September 5, 2013
Amazon unveiled its latest Kindle e-reader this week, an updated Paperwhite with improved front-screen lighting, greater contrast, more responsive touch panel and faster processor. Software updates will include integration of book recommendation site Goodreads, which the company purchased earlier this year. The new device is available for preorder for $119 — or $139 without ads — and will ship later this month. The $189 3G version will be released on November 5th. The online retailer also announced a program for buying discounted e-books.
“Amazon faces a challenge in attracting new e-reader customers — or convincing existing ones to upgrade — as the market for the dedicated devices dwindles in favor of tablet computers,” reports The Wall Street Journal. “The market for e-readers peaked two years ago with 26 million sold worldwide, and dropped to 17.8 million last year, said Tom Mainelli, an IDC analyst. This year, he projects it will drop to 13.3 million.”
Regardless, Amazon currently dominates e-readers with 42 percent of the market in the first quarter. Its nearest competitor Sony has 6.3 percent of the market, and Nook maker Barnes & Noble has been struggling.
Amazon has reportedly been working on a dedicated e-reader with a color screen, but has run into challenges regarding poor color quality and battery life.
“The Kindle Paperwhite is the first introduction in what is expected to be a busy month for devices, including new handsets from Apple Inc. and a tablet from Samsung,” notes WSJ. “Amazon itself is working on refreshed versions of its Kindle Fire tablet, according to people familiar with the matter.”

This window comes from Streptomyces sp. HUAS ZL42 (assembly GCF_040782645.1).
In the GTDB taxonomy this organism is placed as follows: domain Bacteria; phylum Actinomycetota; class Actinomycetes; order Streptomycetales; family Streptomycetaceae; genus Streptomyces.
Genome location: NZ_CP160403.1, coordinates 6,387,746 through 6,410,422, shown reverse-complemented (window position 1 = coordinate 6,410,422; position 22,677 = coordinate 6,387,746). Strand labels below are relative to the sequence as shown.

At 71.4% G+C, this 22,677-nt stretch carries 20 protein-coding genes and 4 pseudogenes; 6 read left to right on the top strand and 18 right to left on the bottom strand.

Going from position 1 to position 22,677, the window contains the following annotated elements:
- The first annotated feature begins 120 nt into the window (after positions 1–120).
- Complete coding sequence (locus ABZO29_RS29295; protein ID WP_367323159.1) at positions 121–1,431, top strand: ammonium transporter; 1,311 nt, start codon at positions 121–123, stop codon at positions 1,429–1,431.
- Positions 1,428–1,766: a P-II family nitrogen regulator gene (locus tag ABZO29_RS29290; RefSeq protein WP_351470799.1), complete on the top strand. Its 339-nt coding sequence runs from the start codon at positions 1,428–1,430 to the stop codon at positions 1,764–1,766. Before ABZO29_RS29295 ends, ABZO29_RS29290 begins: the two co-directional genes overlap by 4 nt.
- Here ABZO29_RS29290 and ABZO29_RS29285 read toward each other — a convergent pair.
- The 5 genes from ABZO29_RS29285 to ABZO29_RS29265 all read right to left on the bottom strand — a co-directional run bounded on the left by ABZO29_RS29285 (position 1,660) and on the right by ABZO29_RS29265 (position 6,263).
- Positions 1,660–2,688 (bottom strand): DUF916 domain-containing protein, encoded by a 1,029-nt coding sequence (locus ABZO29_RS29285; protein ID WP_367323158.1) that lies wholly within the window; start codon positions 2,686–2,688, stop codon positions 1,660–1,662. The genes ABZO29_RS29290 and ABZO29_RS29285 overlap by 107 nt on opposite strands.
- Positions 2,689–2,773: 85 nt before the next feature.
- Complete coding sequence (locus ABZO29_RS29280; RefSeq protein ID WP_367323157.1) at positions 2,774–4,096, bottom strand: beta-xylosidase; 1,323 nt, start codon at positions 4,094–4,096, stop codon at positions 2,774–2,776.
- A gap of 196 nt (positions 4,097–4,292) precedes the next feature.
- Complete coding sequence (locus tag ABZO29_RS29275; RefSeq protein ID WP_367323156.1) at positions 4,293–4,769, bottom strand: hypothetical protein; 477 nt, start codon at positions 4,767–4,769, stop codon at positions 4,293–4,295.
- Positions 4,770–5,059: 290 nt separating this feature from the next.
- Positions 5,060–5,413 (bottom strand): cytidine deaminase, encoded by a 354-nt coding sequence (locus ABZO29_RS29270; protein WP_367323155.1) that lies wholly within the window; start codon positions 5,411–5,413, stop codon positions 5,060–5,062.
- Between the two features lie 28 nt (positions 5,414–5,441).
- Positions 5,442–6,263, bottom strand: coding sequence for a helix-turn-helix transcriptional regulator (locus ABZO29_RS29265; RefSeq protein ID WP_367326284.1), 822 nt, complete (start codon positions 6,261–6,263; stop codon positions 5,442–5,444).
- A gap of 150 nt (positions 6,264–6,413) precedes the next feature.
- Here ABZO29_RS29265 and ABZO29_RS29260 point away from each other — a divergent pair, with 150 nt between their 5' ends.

In related news, Amazon has announced its new MatchBook program that allows its customers to purchase discounted digital versions of certain printed books that they have already purchased from the Amazon store. As long as publishers have signed on, Amazon customers can buy the e-books for $2.99 or less. Launching in October, about 10,000 titles will initially be available as part of the service.
“The new program echoes a similar one the company announced earlier this year offering users digital versions of CDs they’d bought on Amazon,” reports WSJ. “In that case, however, Amazon gave away the digital versions free.”
“Somewhat similar to the movie industry’s attempt to package a digital copy of a film with a Blu-ray purchase, this is an interesting marketing tactic that allows book consumers to transition to a Kindle and replace their book collection with digital copies for a lower price,” adds Digital Trends.